Why Google's Brillo Makes Sense In The IoT World
Google has officially (and finally) spoken about ‘Brillo’ its much-hyped Internet of Things (IoT) effort at the Google I/O conference, where senior VP Sundar Pichai described it as “Android, polished down… an end-to-end functioning operating system.”
Until recently, Google has been somewhat quiet on its IoT plans, but the ‘search’ giant’s ambition for the IoT was evident from its acquisition of smart home firm Nest last year at $3.2 million. But when the Brillo buzz was reported everywhere since at least a week before the launch, Google had shown there’s something more than just Brillo.
There’s also Weave, the (cross platform) common language that will let Brillo devices, phones, and the internet all talk to one another – both the devices to be detected by Android. This can be a somewhat competing standard to Apple’s HomeKit , an iOS-based smart-home framework that the company announced last year.
HomeKit will require an Apple TV to control your devices with voice commands from beyond the home. For Google, it only seems logical to center things around the Nest Learning Thermostat, believe industry analysts.
Tech major Google always wanted to be bigger than just a ‘search,’ company and the move once again proved that Google is positioning Android as a legitimate platform for the IoT, which is currently the rage.
With its interested in the connected device space, Google is not only planning to compete with its archrival Apple, but other tech majors in this space. Having bought IoT firm Smart Things, Samsung recently pledged to make every product it produces, from washing machines to smartphones, IoT-ready and connected to the internet within five years.
Also, Microsoft announced this month that Windows 10 will be running on one billion devices by 2018 at the company’s Build 2015 developer conference in San Francisco, which many believed was “a necessary move to attract developers otherwise lost to Apple and Google.”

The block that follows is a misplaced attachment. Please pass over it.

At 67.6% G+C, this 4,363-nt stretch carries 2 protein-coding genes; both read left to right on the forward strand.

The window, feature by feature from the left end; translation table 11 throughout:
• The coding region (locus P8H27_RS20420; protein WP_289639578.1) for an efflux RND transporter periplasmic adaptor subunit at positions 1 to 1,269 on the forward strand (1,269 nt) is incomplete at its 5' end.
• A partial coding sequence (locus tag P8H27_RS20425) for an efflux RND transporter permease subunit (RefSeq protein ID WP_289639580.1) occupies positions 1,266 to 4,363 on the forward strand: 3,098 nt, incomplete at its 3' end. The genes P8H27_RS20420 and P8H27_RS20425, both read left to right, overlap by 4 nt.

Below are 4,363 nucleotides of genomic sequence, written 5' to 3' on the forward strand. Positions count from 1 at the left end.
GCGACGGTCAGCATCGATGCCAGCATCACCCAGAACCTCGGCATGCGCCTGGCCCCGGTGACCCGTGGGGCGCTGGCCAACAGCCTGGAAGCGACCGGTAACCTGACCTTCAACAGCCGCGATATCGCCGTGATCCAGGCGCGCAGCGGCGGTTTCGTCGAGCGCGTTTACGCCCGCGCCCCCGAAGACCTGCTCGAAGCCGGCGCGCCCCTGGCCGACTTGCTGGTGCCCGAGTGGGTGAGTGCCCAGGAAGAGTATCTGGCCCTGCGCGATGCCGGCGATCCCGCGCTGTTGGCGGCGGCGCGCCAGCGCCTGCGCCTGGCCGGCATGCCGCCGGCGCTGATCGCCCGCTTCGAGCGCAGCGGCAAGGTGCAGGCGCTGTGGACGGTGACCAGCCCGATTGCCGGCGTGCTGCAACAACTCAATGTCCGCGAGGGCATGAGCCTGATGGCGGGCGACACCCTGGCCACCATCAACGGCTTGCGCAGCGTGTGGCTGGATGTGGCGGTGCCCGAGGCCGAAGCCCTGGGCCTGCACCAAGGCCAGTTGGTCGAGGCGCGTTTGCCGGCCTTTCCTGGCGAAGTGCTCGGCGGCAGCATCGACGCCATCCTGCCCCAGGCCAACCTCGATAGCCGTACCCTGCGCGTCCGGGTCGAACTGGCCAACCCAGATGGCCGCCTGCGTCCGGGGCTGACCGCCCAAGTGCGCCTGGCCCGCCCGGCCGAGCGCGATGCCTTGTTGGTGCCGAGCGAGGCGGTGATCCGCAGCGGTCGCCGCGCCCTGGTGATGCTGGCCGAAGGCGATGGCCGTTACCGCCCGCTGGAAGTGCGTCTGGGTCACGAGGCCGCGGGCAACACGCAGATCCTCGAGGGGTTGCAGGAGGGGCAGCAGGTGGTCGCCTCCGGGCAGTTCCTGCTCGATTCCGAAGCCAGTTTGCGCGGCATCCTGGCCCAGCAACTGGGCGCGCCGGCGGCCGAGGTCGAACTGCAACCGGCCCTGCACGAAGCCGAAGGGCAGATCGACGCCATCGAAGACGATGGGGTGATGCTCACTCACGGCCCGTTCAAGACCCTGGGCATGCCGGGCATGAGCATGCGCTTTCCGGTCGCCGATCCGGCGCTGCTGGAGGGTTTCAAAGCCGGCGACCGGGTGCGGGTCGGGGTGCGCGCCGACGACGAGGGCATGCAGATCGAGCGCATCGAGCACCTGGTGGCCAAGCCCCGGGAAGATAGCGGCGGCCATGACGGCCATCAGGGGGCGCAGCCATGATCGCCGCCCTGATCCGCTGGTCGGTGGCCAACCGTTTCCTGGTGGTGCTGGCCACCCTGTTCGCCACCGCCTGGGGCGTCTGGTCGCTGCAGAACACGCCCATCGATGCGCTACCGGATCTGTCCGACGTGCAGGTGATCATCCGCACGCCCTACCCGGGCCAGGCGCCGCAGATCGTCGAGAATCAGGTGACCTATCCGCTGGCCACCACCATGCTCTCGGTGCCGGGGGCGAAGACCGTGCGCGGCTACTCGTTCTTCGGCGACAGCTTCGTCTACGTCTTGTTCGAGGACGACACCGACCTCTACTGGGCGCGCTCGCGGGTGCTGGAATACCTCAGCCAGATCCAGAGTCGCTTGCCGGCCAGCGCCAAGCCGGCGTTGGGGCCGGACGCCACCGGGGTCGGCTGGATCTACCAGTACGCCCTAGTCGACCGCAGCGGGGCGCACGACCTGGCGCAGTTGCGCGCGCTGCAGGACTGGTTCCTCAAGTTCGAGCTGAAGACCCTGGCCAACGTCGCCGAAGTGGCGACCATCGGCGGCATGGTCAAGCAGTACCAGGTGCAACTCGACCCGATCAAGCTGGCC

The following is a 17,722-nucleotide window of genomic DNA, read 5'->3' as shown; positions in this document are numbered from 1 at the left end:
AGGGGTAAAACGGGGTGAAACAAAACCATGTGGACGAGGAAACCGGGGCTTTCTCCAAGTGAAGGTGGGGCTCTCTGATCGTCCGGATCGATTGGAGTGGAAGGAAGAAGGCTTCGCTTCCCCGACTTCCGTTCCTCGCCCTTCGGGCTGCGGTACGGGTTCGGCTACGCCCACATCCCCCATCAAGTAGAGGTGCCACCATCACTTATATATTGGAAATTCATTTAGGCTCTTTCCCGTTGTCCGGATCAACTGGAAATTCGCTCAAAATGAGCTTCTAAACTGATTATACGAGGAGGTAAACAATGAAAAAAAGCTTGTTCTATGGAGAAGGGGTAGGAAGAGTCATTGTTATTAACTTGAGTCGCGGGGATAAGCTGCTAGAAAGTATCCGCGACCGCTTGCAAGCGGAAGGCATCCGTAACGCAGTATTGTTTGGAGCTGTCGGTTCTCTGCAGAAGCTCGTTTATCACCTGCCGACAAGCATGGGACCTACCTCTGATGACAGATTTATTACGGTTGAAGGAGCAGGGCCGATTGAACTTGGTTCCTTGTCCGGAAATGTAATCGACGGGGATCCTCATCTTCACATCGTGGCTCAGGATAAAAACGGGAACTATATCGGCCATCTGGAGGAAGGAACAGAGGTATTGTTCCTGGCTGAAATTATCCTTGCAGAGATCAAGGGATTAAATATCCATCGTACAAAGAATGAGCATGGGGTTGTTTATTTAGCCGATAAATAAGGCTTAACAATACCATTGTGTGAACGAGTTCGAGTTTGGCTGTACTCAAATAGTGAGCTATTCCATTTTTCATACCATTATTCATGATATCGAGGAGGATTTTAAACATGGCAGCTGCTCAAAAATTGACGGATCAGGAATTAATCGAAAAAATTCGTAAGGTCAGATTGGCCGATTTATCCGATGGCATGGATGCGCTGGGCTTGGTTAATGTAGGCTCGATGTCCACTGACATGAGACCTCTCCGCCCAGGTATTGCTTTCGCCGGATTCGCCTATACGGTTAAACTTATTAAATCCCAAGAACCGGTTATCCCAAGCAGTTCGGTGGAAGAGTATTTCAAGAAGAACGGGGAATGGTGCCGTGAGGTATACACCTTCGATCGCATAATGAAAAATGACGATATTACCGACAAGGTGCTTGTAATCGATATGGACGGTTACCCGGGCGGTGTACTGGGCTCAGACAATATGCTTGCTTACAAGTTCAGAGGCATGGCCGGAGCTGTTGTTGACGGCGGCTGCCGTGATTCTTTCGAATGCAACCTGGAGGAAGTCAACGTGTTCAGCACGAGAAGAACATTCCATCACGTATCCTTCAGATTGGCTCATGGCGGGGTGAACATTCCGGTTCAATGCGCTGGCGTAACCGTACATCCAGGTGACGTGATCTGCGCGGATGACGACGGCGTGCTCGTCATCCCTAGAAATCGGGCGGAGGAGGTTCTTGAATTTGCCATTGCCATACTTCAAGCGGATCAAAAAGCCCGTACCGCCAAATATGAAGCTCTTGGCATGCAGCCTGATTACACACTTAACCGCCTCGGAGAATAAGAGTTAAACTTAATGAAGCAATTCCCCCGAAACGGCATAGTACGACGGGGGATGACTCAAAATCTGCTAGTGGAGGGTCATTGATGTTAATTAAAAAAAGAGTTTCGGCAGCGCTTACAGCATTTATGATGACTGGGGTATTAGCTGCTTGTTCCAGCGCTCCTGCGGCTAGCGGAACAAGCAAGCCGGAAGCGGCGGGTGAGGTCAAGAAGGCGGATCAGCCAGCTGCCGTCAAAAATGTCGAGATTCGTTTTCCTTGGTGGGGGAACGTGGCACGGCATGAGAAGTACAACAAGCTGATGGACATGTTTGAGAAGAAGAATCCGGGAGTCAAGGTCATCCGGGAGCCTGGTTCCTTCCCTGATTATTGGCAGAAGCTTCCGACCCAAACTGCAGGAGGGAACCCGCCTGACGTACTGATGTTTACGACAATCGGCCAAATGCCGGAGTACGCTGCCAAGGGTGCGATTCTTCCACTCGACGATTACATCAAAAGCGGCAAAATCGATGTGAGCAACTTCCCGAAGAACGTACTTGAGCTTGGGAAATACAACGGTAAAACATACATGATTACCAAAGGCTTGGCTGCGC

Experts define IoT as a concept whereby any item can connect to the Internet to retrieve information to enhance its intrinsic value. A Berg Insight study predicts that the number of wireless IoT devices in automation networks will grow at a CAGR of 27.2 percent to reach 43.5 million by 2020.
By the same year, there will be 80 billion things connected to the internet that will fall into ‘internet of objects’ category to represent 85 percent of the total IoT market, ahead of communicating devices with 11 percent and M2M with only 4 percent,” according to an iDate report, which states the new promising IOT market will be driven by multiple industries including automotive, aeronautics, energy, food and retail, connected home and healthcare.
Read more: 5 IoT Deals In 2014 Worth Remembering
Samuel Ropert, project leader of the report informs that the market will grow at a CAGR of 41 percent between 2010 and 2020, followed by communicating devices with 22 percent CAGR and M2M with 16 percent CAGR.
One of the biggest issues for IoT is the lack of interoperable standards. Technical research organization, IEEE states that privacy and security are the biggest concerns in the adoption of IOT. There is an increased risk of data to be stolen or compromised when deploying emerging technologies such as IOT, says the report stating that “Companies should have a security policy in place to identify targets, evolve key security control, add newer delivery mechanisms and review their security scenario frequently.
However, security challenges cannot act as a deterrent to this trend, which will continue to boom. As Pichai explains, “We want to connect devices in a seamless and intuitive way and make them work better for users.”
Experts believe while the IoT is still a fragmented market, if Google can pilot real improvement from effort, one might finally have a system that makes sense.
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